NPA leads the debate on Hub and Spoke

The NPA has been leading the debate on hub and spoke dispensing models since the concept was first proposed by the government in 2015. The 2019-2024 funding settlement for community pharmacy in England is linked to efficiencies to be made through the hub and spoke dispensing model.

The Medicines and Medical Devices Act 2021 paves the way for regulatory changes by the government to allow inter-company hub and spoke dispensing, where a pharmacy outsources elements of its dispensing to a third party.

The NPA has always taken a balanced and evidence-based approach to the matter of hub and spoke dispensing models. We have conducted extensive research on the subject in the UK and around the world.

The NPA has consistently challenged claims that hub and spoke will deliver efficiencies and patient safety benefits. We remain concerned that hub and spoke will not deliver benefits to many independent pharmacies and could have unintended adverse consequences for the sector.

NPA hub & spoke task group report

In 2016, we convened a task and finish group which took evidence from 20 UK and international experts before publishing a report on this model. The report challenged many assumptions made by the then Department of Health about hub and spoke. It also set out enablers and barriers to the deployment of inter-company hub and spoke dispensing.

NPA international hub and spoke report

In 2020, the NPA published a report on hub and spoke dispensing models around the world.

This research revealed that the use of large-scale automated dispensing remains very limited globally, despite the technology being established for at least 15 years. The review did not find robust evidence to support the economic case for hub and spoke supply. The review found that the majority of independent studies identify an absence of definitive evidence in respect of patient safety benefits of large-scale automation.

 

NPA Hub & Spoke Roundtable

In February 2020, the NPA held a roundtable event at The King’s Fund in London to facilitate an informed debate about the potential benefits and risks of inter-company hub and spoke dispensing models.

The event was chaired by Richard Murray, Chief Executive of The King’s Fund, and participants included NPA members and representatives from community pharmacy, the NHS, government, regulators, the pharmaceutical industry and wholesale sector. Attendees discussed and explored the opportunities, risks, barriers and enablers of hub and spoke.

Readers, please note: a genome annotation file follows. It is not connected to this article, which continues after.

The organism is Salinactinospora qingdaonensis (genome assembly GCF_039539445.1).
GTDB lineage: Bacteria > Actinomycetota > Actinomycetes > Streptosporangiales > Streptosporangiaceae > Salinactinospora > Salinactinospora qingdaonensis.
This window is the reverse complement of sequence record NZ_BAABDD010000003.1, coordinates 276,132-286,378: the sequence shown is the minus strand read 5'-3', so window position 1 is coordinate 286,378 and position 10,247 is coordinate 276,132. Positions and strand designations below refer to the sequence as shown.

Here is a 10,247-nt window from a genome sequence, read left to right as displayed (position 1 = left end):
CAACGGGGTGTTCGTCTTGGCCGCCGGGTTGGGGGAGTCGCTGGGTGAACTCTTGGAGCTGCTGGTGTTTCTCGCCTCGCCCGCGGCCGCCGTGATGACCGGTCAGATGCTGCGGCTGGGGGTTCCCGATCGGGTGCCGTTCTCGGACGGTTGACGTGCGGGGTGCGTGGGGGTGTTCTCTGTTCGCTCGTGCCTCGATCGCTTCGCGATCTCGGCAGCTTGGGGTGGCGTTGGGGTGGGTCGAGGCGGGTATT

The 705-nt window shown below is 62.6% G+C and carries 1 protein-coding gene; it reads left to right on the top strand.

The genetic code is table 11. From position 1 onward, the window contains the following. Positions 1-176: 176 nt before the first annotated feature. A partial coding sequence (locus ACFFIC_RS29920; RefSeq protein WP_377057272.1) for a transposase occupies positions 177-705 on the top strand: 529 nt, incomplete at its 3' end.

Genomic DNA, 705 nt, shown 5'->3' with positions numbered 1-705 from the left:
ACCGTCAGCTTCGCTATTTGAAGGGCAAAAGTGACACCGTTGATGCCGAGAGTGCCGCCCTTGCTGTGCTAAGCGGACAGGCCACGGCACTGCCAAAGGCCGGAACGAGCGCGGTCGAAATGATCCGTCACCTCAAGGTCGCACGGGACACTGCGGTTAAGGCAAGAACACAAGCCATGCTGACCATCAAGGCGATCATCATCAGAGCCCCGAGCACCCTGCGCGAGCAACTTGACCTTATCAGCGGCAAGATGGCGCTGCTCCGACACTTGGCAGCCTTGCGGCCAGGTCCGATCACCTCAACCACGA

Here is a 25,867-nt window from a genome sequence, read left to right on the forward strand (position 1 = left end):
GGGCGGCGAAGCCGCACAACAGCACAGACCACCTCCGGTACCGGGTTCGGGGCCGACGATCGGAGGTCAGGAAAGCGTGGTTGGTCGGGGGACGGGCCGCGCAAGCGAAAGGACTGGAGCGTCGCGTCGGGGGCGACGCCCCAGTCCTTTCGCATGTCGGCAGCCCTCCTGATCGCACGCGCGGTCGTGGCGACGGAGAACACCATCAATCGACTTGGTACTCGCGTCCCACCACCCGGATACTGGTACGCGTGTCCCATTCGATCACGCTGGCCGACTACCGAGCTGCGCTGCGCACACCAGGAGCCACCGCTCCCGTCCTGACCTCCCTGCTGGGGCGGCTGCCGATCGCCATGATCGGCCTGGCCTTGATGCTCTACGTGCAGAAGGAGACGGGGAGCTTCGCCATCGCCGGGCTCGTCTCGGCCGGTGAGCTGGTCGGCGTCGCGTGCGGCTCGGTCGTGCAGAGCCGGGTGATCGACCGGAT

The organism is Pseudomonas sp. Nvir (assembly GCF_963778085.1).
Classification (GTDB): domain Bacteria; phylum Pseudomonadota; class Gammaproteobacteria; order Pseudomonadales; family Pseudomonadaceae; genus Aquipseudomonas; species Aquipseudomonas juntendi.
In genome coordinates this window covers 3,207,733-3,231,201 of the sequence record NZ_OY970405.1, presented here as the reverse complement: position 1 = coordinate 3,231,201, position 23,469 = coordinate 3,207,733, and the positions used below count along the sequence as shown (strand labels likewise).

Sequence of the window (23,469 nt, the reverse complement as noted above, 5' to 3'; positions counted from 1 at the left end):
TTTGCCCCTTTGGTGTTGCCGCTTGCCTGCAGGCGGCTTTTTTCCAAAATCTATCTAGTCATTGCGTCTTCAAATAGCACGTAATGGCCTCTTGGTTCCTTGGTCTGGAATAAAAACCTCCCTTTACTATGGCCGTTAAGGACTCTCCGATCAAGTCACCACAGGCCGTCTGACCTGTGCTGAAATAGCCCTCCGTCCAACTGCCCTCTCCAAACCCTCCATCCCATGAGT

Following the event, we published a report of the roundtable discussion. The report concluded that:

  • Simply changing the law to enable inter-company hub and spoke dispensing will not create a level playing field for independent pharmacies and will not guarantee that the desired outcomes for the NHS, taxpayers and patients will be achieved.
  • There are many factors which need careful consideration and a holistic approach needs to be taken.

NPA parliamentary evidence

In June 2020, the NPA submitted evidence to the parliamentary Public Bill Committee regarding the Medicines and Medical Devices Bill. The Bill was progressing through Parliament at that time. Our evidence stated that:

  • The government needs to fully assess and consider the potential unintended consequences of hub and spoke dispensing, including the potential impacts on patient choice, availability of medicines in the UK, medicines prices and competition and choice in the pharmacy and pharmaceutical wholesale markets.
  • The government needs to base proposed regulatory changes to enable hub and spoke dispensing on robust evidence and in full consultation with all of the relevant stakeholders. It is a concern that the government has acknowledged in its own Impact Assessment of this Bill that the costs and benefits remain uncertain.